Frank Kuppner’s The Third Mandarin contains 501 quatrains in five ‘books’. It collages an alternative Imperial China of drunk poets, grumpy sages, and sex-starved emperors. The poems riff on a variety of forms, from prophecies and love letters to drinking songs and graffiti.
As a storyteller, Kuppner sticks faithfully to the path of least significance. His is a poetry of things that might happen in a minute or two, to people we don’t really care about, for reasons too complicated to go into. His characters have a habit of turning up late to their own poems, as the poet rushes off to find them so that he can get started. Half riddling philosopher, half drivelling idiot, Kuppner’s speaker has the air of someone who has forgotten why they came into the room, 501 times.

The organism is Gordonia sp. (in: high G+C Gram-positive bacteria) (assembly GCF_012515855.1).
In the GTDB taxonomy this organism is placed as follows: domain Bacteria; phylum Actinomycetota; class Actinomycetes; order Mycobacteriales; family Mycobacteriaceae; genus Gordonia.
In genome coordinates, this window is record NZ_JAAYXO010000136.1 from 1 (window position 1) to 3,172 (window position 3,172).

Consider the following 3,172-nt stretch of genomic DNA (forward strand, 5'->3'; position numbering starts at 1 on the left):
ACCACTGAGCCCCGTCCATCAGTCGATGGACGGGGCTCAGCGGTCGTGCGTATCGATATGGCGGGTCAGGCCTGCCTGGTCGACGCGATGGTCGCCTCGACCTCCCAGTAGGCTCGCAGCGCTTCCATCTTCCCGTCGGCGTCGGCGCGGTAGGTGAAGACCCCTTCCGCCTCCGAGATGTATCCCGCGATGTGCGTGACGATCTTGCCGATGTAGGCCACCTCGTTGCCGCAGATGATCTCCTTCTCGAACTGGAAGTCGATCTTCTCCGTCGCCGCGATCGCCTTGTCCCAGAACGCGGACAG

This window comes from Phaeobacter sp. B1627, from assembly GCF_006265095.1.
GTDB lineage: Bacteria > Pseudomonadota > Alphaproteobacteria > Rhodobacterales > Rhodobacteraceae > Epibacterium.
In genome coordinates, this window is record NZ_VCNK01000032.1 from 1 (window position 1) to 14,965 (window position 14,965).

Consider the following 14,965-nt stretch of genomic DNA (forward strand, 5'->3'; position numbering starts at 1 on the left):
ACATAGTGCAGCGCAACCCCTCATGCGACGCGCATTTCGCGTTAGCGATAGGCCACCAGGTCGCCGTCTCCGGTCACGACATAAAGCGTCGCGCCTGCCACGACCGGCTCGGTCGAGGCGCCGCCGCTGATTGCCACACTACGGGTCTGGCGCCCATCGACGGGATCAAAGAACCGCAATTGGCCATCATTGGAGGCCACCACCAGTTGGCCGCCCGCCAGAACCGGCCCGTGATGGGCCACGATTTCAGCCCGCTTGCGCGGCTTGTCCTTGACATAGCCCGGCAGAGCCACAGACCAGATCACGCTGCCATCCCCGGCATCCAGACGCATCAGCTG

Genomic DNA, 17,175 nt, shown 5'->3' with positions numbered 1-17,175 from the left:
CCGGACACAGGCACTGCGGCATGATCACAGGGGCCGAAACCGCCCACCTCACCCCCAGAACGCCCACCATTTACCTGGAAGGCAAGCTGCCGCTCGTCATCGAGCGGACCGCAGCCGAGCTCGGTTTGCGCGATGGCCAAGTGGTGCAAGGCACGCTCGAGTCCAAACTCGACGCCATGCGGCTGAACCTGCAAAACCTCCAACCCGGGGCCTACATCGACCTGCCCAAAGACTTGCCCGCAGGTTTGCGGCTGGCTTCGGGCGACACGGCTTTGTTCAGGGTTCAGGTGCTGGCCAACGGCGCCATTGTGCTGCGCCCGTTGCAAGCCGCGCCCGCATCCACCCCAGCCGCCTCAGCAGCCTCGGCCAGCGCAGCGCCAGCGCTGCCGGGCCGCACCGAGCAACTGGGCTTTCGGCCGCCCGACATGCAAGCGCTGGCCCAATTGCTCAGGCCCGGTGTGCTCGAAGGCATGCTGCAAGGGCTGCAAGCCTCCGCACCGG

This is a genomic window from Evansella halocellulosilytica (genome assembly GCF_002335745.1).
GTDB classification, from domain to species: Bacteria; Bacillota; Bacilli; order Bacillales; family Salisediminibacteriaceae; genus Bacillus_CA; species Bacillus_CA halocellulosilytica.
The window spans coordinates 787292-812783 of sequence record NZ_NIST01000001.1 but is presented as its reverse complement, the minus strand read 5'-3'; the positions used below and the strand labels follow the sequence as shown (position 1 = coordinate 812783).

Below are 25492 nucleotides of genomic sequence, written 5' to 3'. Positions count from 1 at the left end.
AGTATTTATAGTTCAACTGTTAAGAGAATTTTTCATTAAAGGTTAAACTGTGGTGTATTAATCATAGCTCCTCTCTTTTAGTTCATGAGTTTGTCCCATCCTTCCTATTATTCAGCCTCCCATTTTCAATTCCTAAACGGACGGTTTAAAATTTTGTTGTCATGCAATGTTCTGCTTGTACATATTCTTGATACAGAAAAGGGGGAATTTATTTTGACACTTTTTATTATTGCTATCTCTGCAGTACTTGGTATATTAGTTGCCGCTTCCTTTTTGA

Funny, ridiculous, and beautiful, The Third Mandarin confirms Kuppner as a poet ‘of immense intellectual and comic power’ (Poetry Review), ‘one of the most distinctive voices in contemporary British poetry' (LRB).
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